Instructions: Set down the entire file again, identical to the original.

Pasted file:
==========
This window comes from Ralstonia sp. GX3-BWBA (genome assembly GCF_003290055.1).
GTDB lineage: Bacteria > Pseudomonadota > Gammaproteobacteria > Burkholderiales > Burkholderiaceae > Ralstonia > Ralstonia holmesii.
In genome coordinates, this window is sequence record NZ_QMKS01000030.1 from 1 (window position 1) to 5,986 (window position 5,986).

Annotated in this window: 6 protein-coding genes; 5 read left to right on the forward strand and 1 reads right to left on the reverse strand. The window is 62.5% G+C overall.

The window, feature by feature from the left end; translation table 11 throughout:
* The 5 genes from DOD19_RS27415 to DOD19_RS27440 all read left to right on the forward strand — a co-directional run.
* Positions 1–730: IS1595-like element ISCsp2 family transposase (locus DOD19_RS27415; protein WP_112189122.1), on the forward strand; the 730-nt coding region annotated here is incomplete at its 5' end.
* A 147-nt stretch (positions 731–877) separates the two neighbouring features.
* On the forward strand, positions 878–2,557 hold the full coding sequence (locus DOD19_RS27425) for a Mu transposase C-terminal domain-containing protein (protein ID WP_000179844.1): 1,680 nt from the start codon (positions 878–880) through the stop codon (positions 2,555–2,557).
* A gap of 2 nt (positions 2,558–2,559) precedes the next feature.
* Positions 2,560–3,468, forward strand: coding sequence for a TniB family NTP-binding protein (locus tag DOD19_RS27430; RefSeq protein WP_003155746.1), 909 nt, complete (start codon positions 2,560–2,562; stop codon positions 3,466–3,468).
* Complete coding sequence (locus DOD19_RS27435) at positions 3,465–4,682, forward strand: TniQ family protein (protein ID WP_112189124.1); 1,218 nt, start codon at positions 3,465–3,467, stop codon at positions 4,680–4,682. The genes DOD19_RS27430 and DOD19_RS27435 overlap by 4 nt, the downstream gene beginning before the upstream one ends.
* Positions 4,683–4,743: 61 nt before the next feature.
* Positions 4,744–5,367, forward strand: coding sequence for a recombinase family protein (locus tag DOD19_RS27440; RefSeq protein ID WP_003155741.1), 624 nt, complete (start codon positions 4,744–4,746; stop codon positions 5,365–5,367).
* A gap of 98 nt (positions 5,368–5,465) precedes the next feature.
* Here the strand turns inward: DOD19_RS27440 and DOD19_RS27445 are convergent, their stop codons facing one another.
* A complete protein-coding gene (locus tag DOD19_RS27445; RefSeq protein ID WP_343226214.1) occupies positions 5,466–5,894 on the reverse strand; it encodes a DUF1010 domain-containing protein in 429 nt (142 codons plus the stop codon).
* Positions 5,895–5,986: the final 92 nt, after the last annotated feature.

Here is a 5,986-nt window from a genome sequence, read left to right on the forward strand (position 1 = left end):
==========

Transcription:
This window comes from Ralstonia sp. GX3-BWBA (genome assembly GCF_003290055.1).
GTDB lineage: Bacteria > Pseudomonadota > Gammaproteobacteria > Burkholderiales > Burkholderiaceae > Ralstonia > Ralstonia holmesii.
In genome coordinates, this window is sequence record NZ_QMKS01000030.1 from 1 (window position 1) to 5,986 (window position 5,986).

Annotated in this window: 6 protein-coding genes; 5 read left to right on the forward strand and 1 reads right to left on the reverse strand. The window is 62.5% G+C overall.

The window, feature by feature from the left end; translation table 11 throughout:
* The 5 genes from DOD19_RS27415 to DOD19_RS27440 all read left to right on the forward strand — a co-directional run.
* Positions 1–730: IS1595-like element ISCsp2 family transposase (locus DOD19_RS27415; protein WP_112189122.1), on the forward strand; the 730-nt coding region annotated here is incomplete at its 5' end.
* A 147-nt stretch (positions 731–877) separates the two neighbouring features.
* On the forward strand, positions 878–2,557 hold the full coding sequence (locus DOD19_RS27425) for a Mu transposase C-terminal domain-containing protein (protein ID WP_000179844.1): 1,680 nt from the start codon (positions 878–880) through the stop codon (positions 2,555–2,557).
* A gap of 2 nt (positions 2,558–2,559) precedes the next feature.
* Positions 2,560–3,468, forward strand: coding sequence for a TniB family NTP-binding protein (locus tag DOD19_RS27430; RefSeq protein WP_003155746.1), 909 nt, complete (start codon positions 2,560–2,562; stop codon positions 3,466–3,468).
* Complete coding sequence (locus DOD19_RS27435) at positions 3,465–4,682, forward strand: TniQ family protein (protein ID WP_112189124.1); 1,218 nt, start codon at positions 3,465–3,467, stop codon at positions 4,680–4,682. The genes DOD19_RS27430 and DOD19_RS27435 overlap by 4 nt, the downstream gene beginning before the upstream one ends.
* Positions 4,683–4,743: 61 nt before the next feature.
* Positions 4,744–5,367, forward strand: coding sequence for a recombinase family protein (locus tag DOD19_RS27440; RefSeq protein ID WP_003155741.1), 624 nt, complete (start codon positions 4,744–4,746; stop codon positions 5,365–5,367).
* A gap of 98 nt (positions 5,368–5,465) precedes the next feature.
* Here the strand turns inward: DOD19_RS27440 and DOD19_RS27445 are convergent, their stop codons facing one another.
* A complete protein-coding gene (locus tag DOD19_RS27445; RefSeq protein ID WP_343226214.1) occupies positions 5,466–5,894 on the reverse strand; it encodes a DUF1010 domain-containing protein in 429 nt (142 codons plus the stop codon).
* Positions 5,895–5,986: the final 92 nt, after the last annotated feature.

Here is a 5,986-nt window from a genome sequence, read left to right on the forward strand (position 1 = left end):